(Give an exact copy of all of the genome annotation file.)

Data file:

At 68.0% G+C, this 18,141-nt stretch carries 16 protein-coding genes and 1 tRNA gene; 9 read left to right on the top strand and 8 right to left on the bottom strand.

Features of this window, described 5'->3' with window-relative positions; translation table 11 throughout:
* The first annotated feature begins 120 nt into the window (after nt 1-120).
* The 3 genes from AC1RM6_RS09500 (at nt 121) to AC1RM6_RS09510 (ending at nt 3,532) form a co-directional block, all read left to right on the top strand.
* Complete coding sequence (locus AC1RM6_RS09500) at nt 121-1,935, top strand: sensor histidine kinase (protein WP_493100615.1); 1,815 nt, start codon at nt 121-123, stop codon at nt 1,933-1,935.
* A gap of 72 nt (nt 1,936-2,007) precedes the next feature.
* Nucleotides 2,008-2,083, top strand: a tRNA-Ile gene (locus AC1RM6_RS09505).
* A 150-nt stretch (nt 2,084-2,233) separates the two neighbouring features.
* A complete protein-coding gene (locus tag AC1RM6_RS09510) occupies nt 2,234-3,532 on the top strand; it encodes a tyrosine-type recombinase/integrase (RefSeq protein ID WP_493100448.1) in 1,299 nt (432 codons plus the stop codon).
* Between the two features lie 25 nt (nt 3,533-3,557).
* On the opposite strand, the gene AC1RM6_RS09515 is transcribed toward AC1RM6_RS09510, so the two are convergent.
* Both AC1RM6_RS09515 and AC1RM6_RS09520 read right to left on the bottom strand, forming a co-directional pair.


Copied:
At 68.0% G+C, this 18,141-nt stretch carries 16 protein-coding genes and 1 tRNA gene; 9 read left to right on the top strand and 8 right to left on the bottom strand.

Features of this window, described 5'->3' with window-relative positions; translation table 11 throughout:
* The first annotated feature begins 120 nt into the window (after nt 1-120).
* The 3 genes from AC1RM6_RS09500 (at nt 121) to AC1RM6_RS09510 (ending at nt 3,532) form a co-directional block, all read left to right on the top strand.
* Complete coding sequence (locus AC1RM6_RS09500) at nt 121-1,935, top strand: sensor histidine kinase (protein WP_493100615.1); 1,815 nt, start codon at nt 121-123, stop codon at nt 1,933-1,935.
* A gap of 72 nt (nt 1,936-2,007) precedes the next feature.
* Nucleotides 2,008-2,083, top strand: a tRNA-Ile gene (locus AC1RM6_RS09505).
* A 150-nt stretch (nt 2,084-2,233) separates the two neighbouring features.
* A complete protein-coding gene (locus tag AC1RM6_RS09510) occupies nt 2,234-3,532 on the top strand; it encodes a tyrosine-type recombinase/integrase (RefSeq protein ID WP_493100448.1) in 1,299 nt (432 codons plus the stop codon).
* Between the two features lie 25 nt (nt 3,533-3,557).
* On the opposite strand, the gene AC1RM6_RS09515 is transcribed toward AC1RM6_RS09510, so the two are convergent.
* Both AC1RM6_RS09515 and AC1RM6_RS09520 read right to left on the bottom strand, forming a co-directional pair.